Read against Wired UK’s story, the opportunity Forbes describes seemsrevolutionary but, in its DNA, is the opposite. The MOOC model depicted here ossifies the already outdated mission of 19th-century education. Far too many of the MOOC’s championed in the article use talking heads and multiple-choice quizzes in fairly standard subject areas in conventional disciplines taught by famous teachers at elite universities. There is little that prepares students for learning in the fuzzy, merged world that Negroponte sees as necessary for thriving in the 21st century.
Making courseware “massive” may dangle the eventual possibility of trillion-dollar profits (even if they have yet to materialize). But it does not “fix” what is broken in our system of education. It massively scales what’s broken.
The subheading of the Forbes article states, “No field operates more inefficiently than education. A new breed of disruptors is finally going to fix it.” The part of the magazine’s pitch that is absolutely right—and that every educator must take to heart—is that the current educational system is failing too many students, at every age. As the magazine notes, “The U.S. is the only developed country to have high proportions of both top and bottom performers.” We’ve all seen the statistics.
What is missing in the Forbes analysis is exactly what is implied by the comment about top and bottom performers: Educational success in the United States maps all too precisely upon wealth. We know that at elite private universities, where a student’s finances are less crucial to being admitted and succeeding than at many public universities, graduation rates far outstrip those in the rest of higher education. Money is a major factor.
What is smart and wise about the Forbes article contributes a missing piece to the glorious creative playground of the MIT Media Lab: the emphasis on free offerings, the new awareness of motivated global learners, and the promise of scale.
So Salman Khan, executive director of Khan Academy, is on to something: He makes learning free (or at least universally affordable), available any time, anywhere, to anyone who wants it. Millions of people who cannot afford traditional education are taking advantage of the opportunities. The Media Lab, by contrast, can only educate a small cohort of elite students. Even in starting exceptional programs in places like Detroit, its reach cannot come close to that of the MOOC’sForbes points to, offered by Khan, the for-profit Coursera, or MIT’s own not-for-profit MITx.
For the most part, however, what Forbes seeks to scale for venture capitalists is a for-profit model in which learning is neither free—nor innovative.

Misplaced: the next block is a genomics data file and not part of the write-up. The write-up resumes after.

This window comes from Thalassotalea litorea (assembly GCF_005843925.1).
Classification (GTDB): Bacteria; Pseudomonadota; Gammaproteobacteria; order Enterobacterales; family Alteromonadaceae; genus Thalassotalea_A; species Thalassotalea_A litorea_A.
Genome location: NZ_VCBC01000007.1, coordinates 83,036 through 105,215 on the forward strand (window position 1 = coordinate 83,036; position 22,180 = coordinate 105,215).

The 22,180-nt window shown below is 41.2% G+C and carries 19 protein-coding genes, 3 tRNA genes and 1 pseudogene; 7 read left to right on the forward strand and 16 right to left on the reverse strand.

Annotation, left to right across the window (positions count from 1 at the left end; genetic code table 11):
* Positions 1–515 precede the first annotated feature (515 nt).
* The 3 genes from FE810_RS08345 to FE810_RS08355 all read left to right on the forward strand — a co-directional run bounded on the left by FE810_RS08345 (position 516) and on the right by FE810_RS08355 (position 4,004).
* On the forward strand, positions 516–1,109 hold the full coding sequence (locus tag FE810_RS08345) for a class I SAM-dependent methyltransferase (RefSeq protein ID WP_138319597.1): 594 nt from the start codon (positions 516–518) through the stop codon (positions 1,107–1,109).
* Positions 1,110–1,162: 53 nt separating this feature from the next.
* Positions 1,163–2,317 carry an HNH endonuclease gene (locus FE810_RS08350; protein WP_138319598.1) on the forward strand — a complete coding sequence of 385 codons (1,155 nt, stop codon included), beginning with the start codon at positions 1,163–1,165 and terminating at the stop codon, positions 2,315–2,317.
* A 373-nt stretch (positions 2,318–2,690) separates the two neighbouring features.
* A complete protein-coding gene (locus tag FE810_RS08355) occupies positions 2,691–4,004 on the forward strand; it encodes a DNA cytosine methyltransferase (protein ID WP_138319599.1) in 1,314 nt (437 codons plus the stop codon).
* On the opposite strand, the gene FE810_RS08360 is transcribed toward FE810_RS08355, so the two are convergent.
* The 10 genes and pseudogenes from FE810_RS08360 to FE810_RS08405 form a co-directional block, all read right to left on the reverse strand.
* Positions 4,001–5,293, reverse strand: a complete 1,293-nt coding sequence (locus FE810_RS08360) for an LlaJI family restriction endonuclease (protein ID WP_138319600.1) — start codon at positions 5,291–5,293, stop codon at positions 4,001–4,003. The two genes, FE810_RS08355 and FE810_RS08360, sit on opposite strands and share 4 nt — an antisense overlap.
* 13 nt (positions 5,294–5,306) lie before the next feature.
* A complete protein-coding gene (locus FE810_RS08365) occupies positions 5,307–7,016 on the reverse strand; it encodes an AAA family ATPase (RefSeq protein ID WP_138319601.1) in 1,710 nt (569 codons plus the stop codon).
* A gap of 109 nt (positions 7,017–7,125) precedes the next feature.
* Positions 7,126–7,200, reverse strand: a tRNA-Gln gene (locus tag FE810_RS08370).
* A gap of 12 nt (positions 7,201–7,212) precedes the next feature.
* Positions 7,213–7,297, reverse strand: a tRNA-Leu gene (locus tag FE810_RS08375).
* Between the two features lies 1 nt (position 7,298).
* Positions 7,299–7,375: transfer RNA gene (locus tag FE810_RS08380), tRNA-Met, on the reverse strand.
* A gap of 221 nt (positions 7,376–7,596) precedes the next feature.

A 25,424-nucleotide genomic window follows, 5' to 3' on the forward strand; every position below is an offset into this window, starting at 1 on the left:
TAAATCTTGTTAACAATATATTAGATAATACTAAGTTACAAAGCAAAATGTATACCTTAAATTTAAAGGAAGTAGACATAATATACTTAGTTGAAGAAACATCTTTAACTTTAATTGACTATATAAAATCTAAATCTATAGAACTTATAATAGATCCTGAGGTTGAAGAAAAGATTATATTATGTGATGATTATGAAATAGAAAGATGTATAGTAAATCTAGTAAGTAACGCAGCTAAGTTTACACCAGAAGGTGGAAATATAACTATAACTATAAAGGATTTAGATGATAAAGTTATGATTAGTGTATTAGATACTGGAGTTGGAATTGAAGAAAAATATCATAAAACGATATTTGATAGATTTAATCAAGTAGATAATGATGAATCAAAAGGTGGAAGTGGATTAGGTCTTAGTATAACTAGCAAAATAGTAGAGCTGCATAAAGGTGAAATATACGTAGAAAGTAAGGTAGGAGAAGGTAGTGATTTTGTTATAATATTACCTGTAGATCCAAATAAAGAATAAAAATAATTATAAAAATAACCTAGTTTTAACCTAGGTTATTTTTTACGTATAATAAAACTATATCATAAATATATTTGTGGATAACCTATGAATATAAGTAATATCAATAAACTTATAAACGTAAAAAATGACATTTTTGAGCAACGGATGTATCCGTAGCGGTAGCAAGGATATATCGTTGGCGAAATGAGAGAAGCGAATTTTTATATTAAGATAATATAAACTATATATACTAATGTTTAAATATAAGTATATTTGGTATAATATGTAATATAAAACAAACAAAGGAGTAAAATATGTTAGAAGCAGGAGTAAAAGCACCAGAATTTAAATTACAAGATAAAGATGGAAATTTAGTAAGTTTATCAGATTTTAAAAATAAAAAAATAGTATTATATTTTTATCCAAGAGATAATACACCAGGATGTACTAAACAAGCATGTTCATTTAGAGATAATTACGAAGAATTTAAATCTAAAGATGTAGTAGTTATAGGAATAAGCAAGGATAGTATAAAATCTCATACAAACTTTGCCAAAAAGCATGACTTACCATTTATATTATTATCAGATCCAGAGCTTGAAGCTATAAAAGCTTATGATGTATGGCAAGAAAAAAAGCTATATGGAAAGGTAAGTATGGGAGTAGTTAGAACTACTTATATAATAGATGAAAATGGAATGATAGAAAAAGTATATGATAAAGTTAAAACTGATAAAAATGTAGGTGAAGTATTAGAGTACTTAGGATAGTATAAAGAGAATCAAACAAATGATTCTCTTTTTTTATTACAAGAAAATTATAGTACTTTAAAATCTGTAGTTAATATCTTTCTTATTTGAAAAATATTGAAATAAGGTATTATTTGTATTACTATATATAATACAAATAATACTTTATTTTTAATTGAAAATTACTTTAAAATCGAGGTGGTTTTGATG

In the future, merging a Media Lab 2.0 with some form of MOOC’s might prompt traditional educators to think seriously about new learning models, methods, and audience. Sebastian Thrun, chief executive of Udacity, a private organization that offers MOOC’s, is also featured in the Forbes article. Thrun’s commitment to democratizing learning is profound, and so is his visionary idea about education. He suggests that we should abolish false divisions of the human life span into separate stages of play (early childhood), education, work, and then play again (retirement). He wants all of those mixed and merged—play with learning, work with childhood, education lifelong.
He also offers a clearer business model than some of the other MOOC’s. Udacity offers courses free to those for whom learning is the objective. If students want to take Udacity courses for official credentials or to be part of an employment service, then they have to pay—or the prospective employer (such as Google) does. That model probably won’t yield the trillion-dollar investment Forbes promises. But it does offer a challenging new paradigm for learning.
We need the challenge. It’s a tragedy that we are robbing our public universities of funds at a time of such radical technological change, when education is so desperately needed. But even if by some magic our universities were suddenly to be refinanced, we would still need a huge overhaul of our traditional educational institutions.
The astonishing enrollment in MOOC’s in the past few years has taught us an important lesson about the powerful motivation people have to learn. From voluntary, participatory sites such as Yelp or Wikipedia, we also see that people love to contribute what they know and are willing to learn from one another (as Ito notes), not just from experts. That’s the paradigm shift that, as educators committed to the future well-being of our students, we need, fearlessly, to embrace.
Forbes may see an investment opportunity for profit-based online educational companies. But there is also an investment opportunity for any educator (with or without degree) to rethink learning top to bottom, inside out. We have a potential for a learning mash-up of the loftiest, most creative, learner-centered kind. Whether we are talking about Khan’s millions of learners who have a handful of teachers or Ito’s billions of teachers learning from one another, the idea that we educators don’t have to force education, that people like to learn if there is something worth learning, is the gold mine for the digital age offered by the glossy promises made by these two popular magazines.
Cathy N. Davidson is a professor of interdisciplinary studies at Duke University. She is the author, most recently, of Now You See It: How the Brain Science of Attention Will Transform the Way We Live, Work, and Learn (Viking Press).